My daughter weighs 117
That’s the message that she SMS’d me this week, and that she was happy and felt good about herself at that weight. As the father of someone who has suffered through several years of anorexia and bulimia, I was proud…and sad. Proud because though she continues to fight it, she’s getting through it and she’s actually beginning to lead a successful life, by most definitions but most importantly by hers. Sad because I think I should have done more, though I’m not sure what that more would have been. Anorexia and Bulimia are confusing to fight, especially for guys like me that rarely miss a meal.
About seven years ago, I checked her into a hospital weighing 80ish pounds, with Osteoporosis that would have made a grandmother cringe and a multitude of other ailments. She’s been through that hospital stay, a session at a “camp”, several counseling sessions. She now has two Bachelor’s degrees, a great job and a growing self-esteem.
Normally there would be little reason to put this info into the blogosphere, but my daughter and I have found a lot of material and books aimed at those fighting this, and at the mothers, but little for the fathers. So, in the interest of sharing info with other Dad’s like myself, here are some bullets (please feel free to comment):
- Physical health + Mental health: Anorexia and Bulimia are both mental and physical. The physical issues can run the gamut from damage to the esophagus and teeth from puking, to osteoporosis to heart damage. Both aspects need to be addressed, but, unfortunately, the M.D.’s that I ran into (my mistake) only understood the physical…they did a great job of getting her physical health back to an acceptable level, but as soon as she got out of the hospital she was right back into it. The mental part was the most difficult for me, as I tried to attack with logic (yes, I’m a geek) and there is nothing logical about this disease. My advice: you gotta get professional help for both aspects, but the mental aspect may lag until the person suffering wants to be helped.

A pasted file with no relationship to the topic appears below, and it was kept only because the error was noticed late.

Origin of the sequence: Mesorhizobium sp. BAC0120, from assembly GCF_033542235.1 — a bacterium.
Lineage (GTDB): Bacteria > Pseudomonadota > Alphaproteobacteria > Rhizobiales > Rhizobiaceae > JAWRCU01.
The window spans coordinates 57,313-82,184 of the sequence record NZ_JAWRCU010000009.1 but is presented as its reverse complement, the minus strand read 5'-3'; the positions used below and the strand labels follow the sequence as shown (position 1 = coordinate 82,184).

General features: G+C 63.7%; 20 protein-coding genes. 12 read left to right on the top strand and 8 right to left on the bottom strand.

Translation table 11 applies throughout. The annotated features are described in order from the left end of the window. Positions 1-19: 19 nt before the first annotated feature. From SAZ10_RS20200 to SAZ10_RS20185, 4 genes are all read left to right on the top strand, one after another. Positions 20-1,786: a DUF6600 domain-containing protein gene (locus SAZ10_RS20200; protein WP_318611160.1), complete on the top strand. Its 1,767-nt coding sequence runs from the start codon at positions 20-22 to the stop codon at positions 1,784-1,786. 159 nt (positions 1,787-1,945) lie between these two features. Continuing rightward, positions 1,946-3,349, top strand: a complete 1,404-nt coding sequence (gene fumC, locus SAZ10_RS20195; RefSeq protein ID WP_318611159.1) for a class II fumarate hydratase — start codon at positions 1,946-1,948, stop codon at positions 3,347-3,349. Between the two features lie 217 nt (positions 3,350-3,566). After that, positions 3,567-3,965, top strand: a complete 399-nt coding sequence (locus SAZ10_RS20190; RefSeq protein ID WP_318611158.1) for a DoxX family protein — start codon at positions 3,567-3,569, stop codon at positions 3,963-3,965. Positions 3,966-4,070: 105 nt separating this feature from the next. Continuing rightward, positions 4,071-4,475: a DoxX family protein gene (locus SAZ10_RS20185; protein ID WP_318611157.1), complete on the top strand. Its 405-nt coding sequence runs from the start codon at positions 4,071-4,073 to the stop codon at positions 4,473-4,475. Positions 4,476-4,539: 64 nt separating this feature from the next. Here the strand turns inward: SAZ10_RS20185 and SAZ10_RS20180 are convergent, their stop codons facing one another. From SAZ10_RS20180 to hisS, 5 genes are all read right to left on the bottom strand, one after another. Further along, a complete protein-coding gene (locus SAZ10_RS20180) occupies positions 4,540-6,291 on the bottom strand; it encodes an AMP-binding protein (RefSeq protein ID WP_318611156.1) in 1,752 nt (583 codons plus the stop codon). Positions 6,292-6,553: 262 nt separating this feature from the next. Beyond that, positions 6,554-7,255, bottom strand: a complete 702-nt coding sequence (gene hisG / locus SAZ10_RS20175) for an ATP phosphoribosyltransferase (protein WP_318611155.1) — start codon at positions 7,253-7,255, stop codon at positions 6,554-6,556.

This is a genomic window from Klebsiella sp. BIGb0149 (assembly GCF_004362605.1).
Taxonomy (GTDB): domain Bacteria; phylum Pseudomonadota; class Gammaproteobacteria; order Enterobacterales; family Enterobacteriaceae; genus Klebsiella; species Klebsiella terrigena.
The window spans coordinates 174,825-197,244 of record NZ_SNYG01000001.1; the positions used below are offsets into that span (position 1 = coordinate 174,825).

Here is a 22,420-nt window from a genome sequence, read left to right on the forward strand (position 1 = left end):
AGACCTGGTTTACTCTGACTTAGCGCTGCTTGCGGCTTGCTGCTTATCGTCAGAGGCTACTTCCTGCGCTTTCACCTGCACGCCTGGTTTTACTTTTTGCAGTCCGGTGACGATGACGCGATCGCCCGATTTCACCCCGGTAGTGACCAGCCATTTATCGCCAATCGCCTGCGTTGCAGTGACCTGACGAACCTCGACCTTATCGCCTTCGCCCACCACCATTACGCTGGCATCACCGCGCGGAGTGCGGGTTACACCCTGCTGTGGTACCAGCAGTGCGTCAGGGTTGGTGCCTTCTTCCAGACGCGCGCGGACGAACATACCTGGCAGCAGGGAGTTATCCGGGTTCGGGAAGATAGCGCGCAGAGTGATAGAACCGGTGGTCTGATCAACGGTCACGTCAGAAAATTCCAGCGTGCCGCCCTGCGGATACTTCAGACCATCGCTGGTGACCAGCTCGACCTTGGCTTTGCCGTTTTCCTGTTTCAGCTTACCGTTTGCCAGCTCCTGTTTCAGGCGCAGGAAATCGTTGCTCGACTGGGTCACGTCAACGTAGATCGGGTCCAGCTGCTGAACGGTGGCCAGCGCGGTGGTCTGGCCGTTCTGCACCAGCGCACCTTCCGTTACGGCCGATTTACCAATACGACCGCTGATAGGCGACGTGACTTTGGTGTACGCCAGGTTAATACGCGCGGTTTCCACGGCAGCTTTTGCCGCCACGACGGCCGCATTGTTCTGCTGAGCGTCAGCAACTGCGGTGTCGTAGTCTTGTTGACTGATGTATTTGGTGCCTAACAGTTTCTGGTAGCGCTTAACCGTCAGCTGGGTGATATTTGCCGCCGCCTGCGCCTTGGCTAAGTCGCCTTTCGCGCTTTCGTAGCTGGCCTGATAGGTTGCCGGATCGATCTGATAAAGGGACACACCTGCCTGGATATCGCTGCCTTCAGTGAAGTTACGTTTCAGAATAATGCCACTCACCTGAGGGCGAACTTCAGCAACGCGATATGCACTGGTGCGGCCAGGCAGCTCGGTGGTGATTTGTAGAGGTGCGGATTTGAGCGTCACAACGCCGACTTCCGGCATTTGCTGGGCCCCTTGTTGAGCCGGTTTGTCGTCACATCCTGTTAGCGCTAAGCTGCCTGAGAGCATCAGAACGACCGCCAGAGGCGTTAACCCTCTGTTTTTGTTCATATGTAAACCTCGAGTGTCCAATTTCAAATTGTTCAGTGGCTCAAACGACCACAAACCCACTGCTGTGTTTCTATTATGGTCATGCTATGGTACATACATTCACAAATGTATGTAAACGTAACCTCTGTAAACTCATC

- Guys try to fix things; when females, especially wives and daughters have problems, guys, especially fathers, are wired to try and fix them. With my daughter’s anorexia and bulimia, this made a large quantity of my hair fall out and almost drove me nuts (or actually did if you listen to my wife). There are a lot of mis-truths and mis-directions that get told by these diseases, and though I could normally tell when my daughter was telling me the truth about her physical and mental state, sometimes I went off on goose chases. My advice: Dads, as much as we want to, we cannot fix this; be sure and track the physical difficulties and make sure those don’t get out of hand, and continue to offer (and in some cases push) help and counseling.
- The strongest willpower; think about the mental toughness and strength it takes to not eat for an entire day. Granted, after a while it gets to be a habit, but it amazed me that my daughter was able to do this. Dads, this is the mentality we are dealing with when we “try and fix it”.
- Guilt and blame game: these are the unhealthiest and most long term aspects of both diseases, and (this is truly not meant as a sexist remark) it is almost always between the females. Is it my fault for not seeing this coming? Is it my fault for letting her read those crappy mags where women are portrayed as rail thin? Is it my fault for not being more supportive on how she looks, or building up her confidence? A person can spend a long time in this death spiral of self-blame, or blaming others. My advice: unless there is something obvious where someone in the family is abusively saying “you are fat”, you will never figure out why this disease affected your family…focus on getting through it, and on helping your family member get through it.
- They have to want to change: see all of the above. Unless this person, your daughter, whom you have loved, coached, pushed, cajoled and led all of your life wants to stop restricting, binging and purging, no amount of lecturing, ordering, pleading or manipulating on a father’s part is going to get them to change. My advice: just make sure their physical health doesn’t deteriorate to the point of long-term affects, and continue to offer to listen yourself and to offer counseling.
- Eating in front of me: this is a pet and personal one, and probably my biggest failing. My daughter would not eat in front of us, always making some excuse (she had eaten before, was somehow an instant vegetarian, etc.). Unfortunately, I made the major mistake of taking this personally, and generally getting upset about it. And I pay for that; to this day, my daughter will eat in front of my wife, but most times will not eat in front of me. I’ve learned, maybe too late, to keep my mouth shut.
Any comments or other shared experiences welcomed. Hope this list of random thoughts and bullets helps.